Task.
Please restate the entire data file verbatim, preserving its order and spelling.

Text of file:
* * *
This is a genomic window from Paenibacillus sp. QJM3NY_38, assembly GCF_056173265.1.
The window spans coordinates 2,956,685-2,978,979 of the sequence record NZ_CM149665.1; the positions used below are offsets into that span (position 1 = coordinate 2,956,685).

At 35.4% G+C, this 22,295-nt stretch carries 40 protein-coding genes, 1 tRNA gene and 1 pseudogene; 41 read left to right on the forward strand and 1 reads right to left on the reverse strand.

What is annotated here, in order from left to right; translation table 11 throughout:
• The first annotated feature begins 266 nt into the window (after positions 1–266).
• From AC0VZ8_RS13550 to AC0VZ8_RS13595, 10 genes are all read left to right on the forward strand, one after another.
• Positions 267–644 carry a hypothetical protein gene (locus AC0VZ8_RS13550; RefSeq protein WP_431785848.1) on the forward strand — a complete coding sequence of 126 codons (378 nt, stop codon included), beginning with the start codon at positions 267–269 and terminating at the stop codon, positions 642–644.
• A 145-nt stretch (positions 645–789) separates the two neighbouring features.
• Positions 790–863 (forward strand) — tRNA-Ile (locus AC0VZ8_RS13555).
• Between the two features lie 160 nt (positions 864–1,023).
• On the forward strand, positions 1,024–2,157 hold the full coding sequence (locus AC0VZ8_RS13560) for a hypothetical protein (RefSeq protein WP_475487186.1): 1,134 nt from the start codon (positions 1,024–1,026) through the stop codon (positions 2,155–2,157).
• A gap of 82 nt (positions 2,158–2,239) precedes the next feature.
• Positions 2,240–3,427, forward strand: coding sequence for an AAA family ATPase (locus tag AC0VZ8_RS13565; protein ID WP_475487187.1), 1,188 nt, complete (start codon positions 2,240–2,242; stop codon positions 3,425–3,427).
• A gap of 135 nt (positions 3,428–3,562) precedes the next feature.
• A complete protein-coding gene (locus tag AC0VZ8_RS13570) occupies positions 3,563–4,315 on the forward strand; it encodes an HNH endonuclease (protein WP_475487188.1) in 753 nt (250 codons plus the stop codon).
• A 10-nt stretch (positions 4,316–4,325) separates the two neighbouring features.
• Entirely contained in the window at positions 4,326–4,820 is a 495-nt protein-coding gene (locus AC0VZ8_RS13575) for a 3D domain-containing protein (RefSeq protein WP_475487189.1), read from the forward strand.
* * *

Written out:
This is a genomic window from Paenibacillus sp. QJM3NY_38, assembly GCF_056173265.1.
The window spans coordinates 2,956,685-2,978,979 of the sequence record NZ_CM149665.1; the positions used below are offsets into that span (position 1 = coordinate 2,956,685).

At 35.4% G+C, this 22,295-nt stretch carries 40 protein-coding genes, 1 tRNA gene and 1 pseudogene; 41 read left to right on the forward strand and 1 reads right to left on the reverse strand.

What is annotated here, in order from left to right; translation table 11 throughout:
• The first annotated feature begins 266 nt into the window (after positions 1–266).
• From AC0VZ8_RS13550 to AC0VZ8_RS13595, 10 genes are all read left to right on the forward strand, one after another.
• Positions 267–644 carry a hypothetical protein gene (locus AC0VZ8_RS13550; RefSeq protein WP_431785848.1) on the forward strand — a complete coding sequence of 126 codons (378 nt, stop codon included), beginning with the start codon at positions 267–269 and terminating at the stop codon, positions 642–644.
• A 145-nt stretch (positions 645–789) separates the two neighbouring features.
• Positions 790–863 (forward strand) — tRNA-Ile (locus AC0VZ8_RS13555).
• Between the two features lie 160 nt (positions 864–1,023).
• On the forward strand, positions 1,024–2,157 hold the full coding sequence (locus AC0VZ8_RS13560) for a hypothetical protein (RefSeq protein WP_475487186.1): 1,134 nt from the start codon (positions 1,024–1,026) through the stop codon (positions 2,155–2,157).
• A gap of 82 nt (positions 2,158–2,239) precedes the next feature.
• Positions 2,240–3,427, forward strand: coding sequence for an AAA family ATPase (locus tag AC0VZ8_RS13565; protein ID WP_475487187.1), 1,188 nt, complete (start codon positions 2,240–2,242; stop codon positions 3,425–3,427).
• A gap of 135 nt (positions 3,428–3,562) precedes the next feature.
• A complete protein-coding gene (locus tag AC0VZ8_RS13570) occupies positions 3,563–4,315 on the forward strand; it encodes an HNH endonuclease (protein WP_475487188.1) in 753 nt (250 codons plus the stop codon).
• A 10-nt stretch (positions 4,316–4,325) separates the two neighbouring features.
• Entirely contained in the window at positions 4,326–4,820 is a 495-nt protein-coding gene (locus AC0VZ8_RS13575) for a 3D domain-containing protein (RefSeq protein WP_475487189.1), read from the forward strand.